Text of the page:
I was talking to someone about puns and she said that it's a play on words, e.g. "those two pears are a pear of green balls" (sorry about the awful example, I couldn't think of any others on the spot)...
“I scream, you scream, we all scream for ice cream”- Is there a term that describes this 'word play'?
What is the term that describes the word play found below? “I scream, you scream, we all scream for ice cream” Another example might be the punchline: "Orange you glad to see me"?
What is the meaning, or fun of the pun in the line, “H.D. was the youthful butt of excruciating jokes, or eggscruciating yolks”?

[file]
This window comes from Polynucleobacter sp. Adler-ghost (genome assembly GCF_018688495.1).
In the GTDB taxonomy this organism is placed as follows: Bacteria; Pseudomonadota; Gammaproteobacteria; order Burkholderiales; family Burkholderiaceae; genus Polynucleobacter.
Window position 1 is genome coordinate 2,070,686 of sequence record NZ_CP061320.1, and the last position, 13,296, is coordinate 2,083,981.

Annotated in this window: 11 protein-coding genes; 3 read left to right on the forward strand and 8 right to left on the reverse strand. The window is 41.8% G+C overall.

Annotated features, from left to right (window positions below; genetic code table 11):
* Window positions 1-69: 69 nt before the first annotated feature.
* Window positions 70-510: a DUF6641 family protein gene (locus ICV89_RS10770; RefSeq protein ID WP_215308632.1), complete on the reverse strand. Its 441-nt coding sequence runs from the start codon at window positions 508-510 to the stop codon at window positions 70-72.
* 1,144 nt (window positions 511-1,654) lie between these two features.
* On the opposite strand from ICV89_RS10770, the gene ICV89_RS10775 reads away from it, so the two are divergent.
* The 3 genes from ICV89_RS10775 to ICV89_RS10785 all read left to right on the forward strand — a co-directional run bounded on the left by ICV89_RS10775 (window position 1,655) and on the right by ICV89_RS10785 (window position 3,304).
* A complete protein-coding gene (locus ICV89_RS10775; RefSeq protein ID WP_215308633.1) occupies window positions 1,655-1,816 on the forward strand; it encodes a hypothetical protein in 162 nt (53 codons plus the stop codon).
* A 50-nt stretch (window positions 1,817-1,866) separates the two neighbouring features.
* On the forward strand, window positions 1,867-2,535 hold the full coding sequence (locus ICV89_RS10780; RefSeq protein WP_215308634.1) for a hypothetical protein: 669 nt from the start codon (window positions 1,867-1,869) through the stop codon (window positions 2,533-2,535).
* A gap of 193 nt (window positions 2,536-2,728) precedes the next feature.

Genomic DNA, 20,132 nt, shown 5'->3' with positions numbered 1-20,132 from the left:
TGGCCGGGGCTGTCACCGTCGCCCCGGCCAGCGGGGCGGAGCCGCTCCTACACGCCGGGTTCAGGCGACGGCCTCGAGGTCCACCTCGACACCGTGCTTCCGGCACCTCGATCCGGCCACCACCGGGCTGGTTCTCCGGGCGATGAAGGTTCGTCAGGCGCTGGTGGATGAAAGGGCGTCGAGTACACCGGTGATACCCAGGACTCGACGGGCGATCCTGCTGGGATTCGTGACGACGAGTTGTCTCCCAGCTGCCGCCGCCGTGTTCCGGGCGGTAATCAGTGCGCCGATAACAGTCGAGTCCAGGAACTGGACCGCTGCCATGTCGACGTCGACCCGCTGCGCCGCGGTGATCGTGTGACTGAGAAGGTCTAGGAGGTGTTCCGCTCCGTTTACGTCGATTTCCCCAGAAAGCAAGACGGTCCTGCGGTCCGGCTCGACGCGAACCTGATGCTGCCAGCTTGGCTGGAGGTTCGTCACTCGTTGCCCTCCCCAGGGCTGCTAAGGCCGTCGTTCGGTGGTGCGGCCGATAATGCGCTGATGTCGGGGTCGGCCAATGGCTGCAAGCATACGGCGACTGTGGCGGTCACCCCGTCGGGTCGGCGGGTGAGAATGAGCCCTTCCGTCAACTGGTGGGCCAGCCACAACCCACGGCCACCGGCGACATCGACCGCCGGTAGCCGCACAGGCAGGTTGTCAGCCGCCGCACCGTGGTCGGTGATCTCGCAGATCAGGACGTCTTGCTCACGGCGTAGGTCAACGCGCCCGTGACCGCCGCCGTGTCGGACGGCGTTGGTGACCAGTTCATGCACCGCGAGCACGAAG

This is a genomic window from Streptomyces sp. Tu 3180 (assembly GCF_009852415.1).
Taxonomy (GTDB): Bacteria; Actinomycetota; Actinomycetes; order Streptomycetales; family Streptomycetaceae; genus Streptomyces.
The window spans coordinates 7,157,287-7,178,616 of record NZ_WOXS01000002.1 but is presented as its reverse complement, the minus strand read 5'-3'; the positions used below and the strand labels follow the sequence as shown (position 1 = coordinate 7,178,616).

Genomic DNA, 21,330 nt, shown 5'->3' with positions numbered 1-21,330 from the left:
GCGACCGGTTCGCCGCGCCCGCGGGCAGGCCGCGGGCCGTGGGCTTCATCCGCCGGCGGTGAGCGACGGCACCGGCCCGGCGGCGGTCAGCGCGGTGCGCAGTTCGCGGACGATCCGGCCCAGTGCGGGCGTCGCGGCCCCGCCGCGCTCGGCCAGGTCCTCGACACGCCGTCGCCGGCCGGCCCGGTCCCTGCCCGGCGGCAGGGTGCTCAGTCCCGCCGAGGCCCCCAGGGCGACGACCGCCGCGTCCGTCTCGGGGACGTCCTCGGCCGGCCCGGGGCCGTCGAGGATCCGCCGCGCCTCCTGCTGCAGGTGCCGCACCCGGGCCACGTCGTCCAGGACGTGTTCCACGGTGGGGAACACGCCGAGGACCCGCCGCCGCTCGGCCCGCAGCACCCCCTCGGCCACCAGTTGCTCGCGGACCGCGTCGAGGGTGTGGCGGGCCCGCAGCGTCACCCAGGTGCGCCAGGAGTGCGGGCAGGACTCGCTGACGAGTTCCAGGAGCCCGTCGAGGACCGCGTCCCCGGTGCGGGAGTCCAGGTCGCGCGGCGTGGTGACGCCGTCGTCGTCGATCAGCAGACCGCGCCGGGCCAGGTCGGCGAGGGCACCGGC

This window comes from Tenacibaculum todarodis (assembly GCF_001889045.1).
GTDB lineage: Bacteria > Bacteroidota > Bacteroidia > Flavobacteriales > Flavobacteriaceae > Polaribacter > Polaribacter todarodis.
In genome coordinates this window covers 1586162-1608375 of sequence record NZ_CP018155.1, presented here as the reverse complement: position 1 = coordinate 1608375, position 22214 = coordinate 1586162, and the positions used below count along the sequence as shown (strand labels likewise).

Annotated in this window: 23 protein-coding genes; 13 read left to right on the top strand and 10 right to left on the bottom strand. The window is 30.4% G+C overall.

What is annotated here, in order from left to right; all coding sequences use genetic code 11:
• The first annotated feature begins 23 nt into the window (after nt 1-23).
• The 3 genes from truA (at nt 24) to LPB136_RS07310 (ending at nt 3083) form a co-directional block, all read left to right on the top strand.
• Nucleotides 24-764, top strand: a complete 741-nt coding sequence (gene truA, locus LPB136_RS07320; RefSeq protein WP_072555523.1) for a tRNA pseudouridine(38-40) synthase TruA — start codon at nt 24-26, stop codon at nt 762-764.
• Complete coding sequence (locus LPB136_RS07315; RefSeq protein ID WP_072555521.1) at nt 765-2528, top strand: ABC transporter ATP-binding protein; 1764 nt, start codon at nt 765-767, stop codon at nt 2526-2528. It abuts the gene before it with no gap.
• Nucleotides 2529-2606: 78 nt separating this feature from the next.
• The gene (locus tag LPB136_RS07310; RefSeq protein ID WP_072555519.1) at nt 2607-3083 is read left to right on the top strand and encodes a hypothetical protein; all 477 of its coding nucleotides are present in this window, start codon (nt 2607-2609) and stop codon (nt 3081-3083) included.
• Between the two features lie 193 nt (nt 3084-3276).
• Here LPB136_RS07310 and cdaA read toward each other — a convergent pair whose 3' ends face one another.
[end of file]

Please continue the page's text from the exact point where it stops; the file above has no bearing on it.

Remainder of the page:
I came across the line, “In the orphanage he shared with Puss, H.D. was the youthful butt of excruciating jokes (or eggscruciating yolks).” in Time magazine’s review of the newly released animation, “...
What rhetorical device is the following statement using? She wears mink all day and fox all night. It's not a pun, it's not a syllepsis. Is there a word for false-puns of this sort?